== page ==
"Remember, pious preservationists, architecture
isn't sculpture - you design from the inside out as well as the
outside in. And it's old doesn't mean it's good, and it's new
doesn't mean it's bad. Good can happen."
"Journalists like spectacular architecture:
it makes their job easier."
"It is better to be good than original."
"Set up the order and break it - but not
"Making history is as important as preserving
"For cities, the less control, the more
"Worse than vulgar is dead."
"Work to be of your time and you will
be ahead of your time
.To be of your time, focus on being
good rather than new."
"Iconography is all over tee shirts -
why not buildings?"
Venturi tends to practice in part what he preaches.
His winning design in a competition for a new Staten Island Ferry
Terminal in Lower Manhattan (see The
City Review story on the terminal with a picture of Venturi's
story) called for an enormous, but simple clock facing the
harbor. The design was not built, however, as city officials collapsed
to critical condemnation of the project as unattractive and uneconomical.
Perhaps Venturi's most important completed
commission was the Sainsbury addition to the National Gallery
of Art in London. In his book, Venturi expresses dismay at some
design decisions taken on the project by the client, but he defends
its lack of "excitement" correctly by saying that the
building was designed to defer to the great art contained therein
and the adjacent architecture around Trafalgar Square. The design
was one of Venturi's most sophisticated: it was subtle and restrained,
but like most of his work not spectacular, not riveting, not beautiful,
and also not quite a background building that seamlessly blends
into its context.
Almost all of his projects, and there have
not been that many, are cerebrally interesting and founded on
valid premises. But they do not have the audacious complexity
of early Peter Eisenman, the ranking architectural intellectual,
nor the humor of the late Charles Moore, nor the sculptural brilliance
and elan of Frank Gehry.
Perhaps the problem is that Venturi does not
have enough ego, or simply is not a great architect. He is definitely
a great theoretician, and the current book makes clear that he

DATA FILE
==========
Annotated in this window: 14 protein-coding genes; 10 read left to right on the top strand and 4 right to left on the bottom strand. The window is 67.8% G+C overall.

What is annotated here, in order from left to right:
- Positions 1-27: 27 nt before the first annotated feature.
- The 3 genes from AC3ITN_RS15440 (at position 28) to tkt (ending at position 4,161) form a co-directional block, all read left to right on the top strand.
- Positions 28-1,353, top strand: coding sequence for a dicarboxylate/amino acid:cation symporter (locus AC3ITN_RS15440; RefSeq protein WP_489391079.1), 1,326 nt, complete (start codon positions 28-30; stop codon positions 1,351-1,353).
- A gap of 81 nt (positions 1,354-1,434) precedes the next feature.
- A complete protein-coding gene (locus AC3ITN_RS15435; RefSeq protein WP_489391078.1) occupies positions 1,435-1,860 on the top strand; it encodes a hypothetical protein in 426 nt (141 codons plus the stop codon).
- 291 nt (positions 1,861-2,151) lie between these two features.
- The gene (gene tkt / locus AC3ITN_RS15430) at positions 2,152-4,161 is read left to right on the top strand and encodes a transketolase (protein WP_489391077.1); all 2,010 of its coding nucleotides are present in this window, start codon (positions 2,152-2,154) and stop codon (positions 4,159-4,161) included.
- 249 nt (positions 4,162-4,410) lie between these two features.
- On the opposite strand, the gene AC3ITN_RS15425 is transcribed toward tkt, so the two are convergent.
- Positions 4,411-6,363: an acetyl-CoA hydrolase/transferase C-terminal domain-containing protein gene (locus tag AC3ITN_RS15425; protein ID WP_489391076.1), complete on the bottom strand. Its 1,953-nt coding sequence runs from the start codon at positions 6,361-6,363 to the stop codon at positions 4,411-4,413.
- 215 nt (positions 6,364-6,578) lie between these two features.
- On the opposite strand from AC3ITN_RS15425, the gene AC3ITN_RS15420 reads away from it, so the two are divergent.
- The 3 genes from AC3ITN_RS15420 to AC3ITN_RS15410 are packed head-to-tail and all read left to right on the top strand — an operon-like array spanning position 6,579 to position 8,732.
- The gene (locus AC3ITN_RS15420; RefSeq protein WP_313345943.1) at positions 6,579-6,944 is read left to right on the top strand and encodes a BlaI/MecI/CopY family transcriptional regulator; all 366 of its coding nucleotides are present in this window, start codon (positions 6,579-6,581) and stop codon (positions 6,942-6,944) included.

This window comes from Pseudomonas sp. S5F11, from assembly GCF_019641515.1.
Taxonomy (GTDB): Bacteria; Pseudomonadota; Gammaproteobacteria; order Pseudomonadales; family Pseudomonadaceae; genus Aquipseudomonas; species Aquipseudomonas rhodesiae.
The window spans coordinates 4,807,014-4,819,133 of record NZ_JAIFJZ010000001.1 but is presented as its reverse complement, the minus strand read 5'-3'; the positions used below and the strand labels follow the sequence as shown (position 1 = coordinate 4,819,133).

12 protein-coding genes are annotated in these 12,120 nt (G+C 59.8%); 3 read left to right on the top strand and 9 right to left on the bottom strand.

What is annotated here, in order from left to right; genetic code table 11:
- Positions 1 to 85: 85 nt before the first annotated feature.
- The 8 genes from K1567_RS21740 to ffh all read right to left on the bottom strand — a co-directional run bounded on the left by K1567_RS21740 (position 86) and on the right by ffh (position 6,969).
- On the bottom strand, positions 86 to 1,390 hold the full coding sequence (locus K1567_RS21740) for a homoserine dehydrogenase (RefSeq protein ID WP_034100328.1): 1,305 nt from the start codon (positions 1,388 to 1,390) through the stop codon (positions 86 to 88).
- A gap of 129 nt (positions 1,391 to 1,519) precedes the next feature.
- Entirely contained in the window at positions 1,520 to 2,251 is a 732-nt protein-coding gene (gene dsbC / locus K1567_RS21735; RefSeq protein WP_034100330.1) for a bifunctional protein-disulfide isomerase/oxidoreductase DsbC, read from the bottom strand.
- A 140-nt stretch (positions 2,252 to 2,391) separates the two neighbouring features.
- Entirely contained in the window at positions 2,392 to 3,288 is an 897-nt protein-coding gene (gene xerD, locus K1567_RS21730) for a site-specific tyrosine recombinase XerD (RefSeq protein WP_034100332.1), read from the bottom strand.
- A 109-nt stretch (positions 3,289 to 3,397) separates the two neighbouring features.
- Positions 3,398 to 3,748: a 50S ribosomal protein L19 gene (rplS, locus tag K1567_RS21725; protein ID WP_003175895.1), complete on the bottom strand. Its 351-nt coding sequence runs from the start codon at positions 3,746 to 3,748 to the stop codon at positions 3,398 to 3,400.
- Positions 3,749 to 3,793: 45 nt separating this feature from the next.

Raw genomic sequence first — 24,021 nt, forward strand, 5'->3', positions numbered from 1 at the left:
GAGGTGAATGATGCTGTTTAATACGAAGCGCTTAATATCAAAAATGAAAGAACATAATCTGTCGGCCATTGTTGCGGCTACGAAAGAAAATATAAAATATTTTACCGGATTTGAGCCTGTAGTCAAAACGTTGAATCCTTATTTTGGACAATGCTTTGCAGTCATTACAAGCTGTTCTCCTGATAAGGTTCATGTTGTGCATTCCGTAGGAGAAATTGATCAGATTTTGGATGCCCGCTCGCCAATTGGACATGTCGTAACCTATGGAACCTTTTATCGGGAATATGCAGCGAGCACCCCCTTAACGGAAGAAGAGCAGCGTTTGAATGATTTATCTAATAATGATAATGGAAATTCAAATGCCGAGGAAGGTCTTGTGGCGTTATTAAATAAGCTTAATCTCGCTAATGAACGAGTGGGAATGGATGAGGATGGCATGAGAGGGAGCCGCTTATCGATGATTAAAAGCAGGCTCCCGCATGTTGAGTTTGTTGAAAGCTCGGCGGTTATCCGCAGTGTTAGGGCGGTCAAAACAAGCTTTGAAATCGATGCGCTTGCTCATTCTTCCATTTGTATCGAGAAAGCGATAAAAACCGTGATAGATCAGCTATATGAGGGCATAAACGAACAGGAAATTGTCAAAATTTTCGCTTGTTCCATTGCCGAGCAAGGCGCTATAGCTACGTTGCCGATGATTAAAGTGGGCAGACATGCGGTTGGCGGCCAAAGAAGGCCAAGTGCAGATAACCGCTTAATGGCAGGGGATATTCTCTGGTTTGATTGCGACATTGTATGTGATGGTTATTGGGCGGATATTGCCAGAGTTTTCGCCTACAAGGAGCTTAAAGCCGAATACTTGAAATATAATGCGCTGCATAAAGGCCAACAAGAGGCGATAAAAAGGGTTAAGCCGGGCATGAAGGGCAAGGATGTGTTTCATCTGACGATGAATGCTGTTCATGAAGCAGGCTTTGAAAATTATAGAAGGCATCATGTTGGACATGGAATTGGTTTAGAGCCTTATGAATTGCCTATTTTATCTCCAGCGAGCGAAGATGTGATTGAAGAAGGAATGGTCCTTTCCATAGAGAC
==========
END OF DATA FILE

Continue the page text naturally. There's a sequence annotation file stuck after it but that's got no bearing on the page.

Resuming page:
is not thrilled with theory nor theoreticians.
He is admittedly sensitive to charges that
he and his collaborators have been advocates of the vulgar, and
he goes to considerable lengths to emphasize that he has not always
been approving of specific vulgarity. More to the point, Venturi
has been alert to the pluralistic necessities of architecture
as a powerful social art and as such his work is certainly as
important in its anti-elitism and populist foundations as Jane
Venturi has never sought to put the vernacular
at the pinnacle of architectural achievement, but he has steadfastly
sought to learn from it and, indeed, there is much to be learnt.
There is more to architecture than shelter
and symbol. There is function and majesty, efficiency and, yes,
sculptural form. There also can be magic. Venturi at times contradicts
himself and his tirades against derivative, or elitist, or hyped
design clash with his clear understanding that sometimes the derivative
can be better than the original. What if no Renaissance master
painted a second, or thousandth Madonna and Child?
Venturi is galvanic. He boils over with ideas.
He spews out possibilities. His excitement and enthusiasms are
quite contagious and his insights should be incised in stone.
An irascible iconoclast, Venturi is a terrific critic.
I wish I liked his architecture more. The book
does not deliver specific new razzle-dazzle electronic iconography.
One senses, however, that Venturi is working up a lot of steam
and hopefully his future designs will move further away from banal,
antiseptic, quirky boxes to a new level, not necessarily style,
Readers of this book may run out of ink writing
their own exclamation points and notes in the margins. Hopefully,
Venturi's thoughts will lead to a proliferation of squiggles and
maybe a revival of Cunieform.
What Venturi wants and what we need is an enriched,
lively environment that is diverse and wondrous and surprising.